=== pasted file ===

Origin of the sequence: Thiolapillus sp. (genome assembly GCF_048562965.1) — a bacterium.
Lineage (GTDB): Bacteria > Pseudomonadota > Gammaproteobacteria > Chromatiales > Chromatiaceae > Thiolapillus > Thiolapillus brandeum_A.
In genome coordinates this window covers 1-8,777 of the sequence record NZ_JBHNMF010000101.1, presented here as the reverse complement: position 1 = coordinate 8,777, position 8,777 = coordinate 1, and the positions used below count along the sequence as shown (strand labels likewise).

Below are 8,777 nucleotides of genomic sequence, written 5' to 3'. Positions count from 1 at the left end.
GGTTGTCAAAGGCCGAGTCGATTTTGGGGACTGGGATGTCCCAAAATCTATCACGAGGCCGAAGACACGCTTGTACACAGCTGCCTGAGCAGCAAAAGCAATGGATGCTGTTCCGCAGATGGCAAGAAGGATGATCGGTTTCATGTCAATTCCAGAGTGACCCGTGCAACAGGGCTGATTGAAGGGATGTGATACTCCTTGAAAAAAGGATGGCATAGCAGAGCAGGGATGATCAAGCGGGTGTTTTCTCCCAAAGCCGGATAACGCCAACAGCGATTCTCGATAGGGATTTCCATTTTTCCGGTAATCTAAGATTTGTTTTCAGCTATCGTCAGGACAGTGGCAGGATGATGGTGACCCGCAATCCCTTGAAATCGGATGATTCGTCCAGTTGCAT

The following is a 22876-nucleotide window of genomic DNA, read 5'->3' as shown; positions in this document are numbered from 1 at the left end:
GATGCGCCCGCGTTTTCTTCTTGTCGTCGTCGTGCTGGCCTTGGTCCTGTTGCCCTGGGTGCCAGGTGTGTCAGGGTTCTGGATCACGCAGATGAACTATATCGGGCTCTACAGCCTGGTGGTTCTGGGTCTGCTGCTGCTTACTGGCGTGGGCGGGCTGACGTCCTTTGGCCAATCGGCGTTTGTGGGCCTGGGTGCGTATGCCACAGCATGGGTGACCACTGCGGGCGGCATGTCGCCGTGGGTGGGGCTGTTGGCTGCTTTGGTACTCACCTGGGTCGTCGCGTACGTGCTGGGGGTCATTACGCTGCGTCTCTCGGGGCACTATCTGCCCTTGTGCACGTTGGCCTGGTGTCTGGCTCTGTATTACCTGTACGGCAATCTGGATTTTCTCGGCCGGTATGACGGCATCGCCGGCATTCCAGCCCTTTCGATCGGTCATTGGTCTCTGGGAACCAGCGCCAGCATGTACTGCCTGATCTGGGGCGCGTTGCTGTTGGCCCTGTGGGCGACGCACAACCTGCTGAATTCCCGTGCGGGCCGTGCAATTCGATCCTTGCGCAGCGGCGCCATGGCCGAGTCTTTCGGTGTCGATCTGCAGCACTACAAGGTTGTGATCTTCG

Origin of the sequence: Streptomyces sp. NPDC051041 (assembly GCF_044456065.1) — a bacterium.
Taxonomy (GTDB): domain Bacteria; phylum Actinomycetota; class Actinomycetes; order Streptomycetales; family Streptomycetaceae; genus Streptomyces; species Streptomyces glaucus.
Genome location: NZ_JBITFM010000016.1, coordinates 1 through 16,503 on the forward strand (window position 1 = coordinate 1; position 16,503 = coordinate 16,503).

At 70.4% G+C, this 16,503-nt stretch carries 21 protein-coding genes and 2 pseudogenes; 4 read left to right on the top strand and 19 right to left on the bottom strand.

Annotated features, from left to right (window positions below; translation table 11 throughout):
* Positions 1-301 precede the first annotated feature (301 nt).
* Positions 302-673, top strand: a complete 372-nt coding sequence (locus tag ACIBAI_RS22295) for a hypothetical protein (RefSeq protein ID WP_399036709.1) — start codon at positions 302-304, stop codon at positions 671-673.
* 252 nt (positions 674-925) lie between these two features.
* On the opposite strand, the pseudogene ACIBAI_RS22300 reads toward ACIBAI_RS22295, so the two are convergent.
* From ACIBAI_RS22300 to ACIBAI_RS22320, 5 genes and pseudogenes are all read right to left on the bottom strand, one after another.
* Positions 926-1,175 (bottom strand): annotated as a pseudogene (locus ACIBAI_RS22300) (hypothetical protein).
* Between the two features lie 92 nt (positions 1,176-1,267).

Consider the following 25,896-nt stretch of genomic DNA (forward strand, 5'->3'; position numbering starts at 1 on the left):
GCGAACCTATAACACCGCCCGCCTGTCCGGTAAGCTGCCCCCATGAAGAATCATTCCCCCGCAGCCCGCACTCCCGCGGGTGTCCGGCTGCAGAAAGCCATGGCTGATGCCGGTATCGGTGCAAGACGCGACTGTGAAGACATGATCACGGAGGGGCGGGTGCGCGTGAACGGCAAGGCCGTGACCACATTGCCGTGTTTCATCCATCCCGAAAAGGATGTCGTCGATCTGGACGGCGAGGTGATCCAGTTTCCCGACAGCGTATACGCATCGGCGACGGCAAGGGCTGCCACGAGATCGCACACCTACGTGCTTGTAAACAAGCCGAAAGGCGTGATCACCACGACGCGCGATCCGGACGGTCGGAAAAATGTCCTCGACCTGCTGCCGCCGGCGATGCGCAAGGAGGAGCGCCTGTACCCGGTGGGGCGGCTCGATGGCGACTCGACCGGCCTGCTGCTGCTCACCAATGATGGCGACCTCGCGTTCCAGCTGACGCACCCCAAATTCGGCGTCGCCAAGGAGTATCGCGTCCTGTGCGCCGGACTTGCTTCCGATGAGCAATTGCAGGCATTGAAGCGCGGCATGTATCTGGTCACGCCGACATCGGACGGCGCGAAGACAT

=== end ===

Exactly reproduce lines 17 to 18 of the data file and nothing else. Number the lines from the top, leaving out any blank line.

* From ACIBAI_RS22300 to ACIBAI_RS22320, 5 genes and pseudogenes are all read right to left on the bottom strand, one after another.
* Positions 926-1,175 (bottom strand): annotated as a pseudogene (locus ACIBAI_RS22300) (hypothetical protein).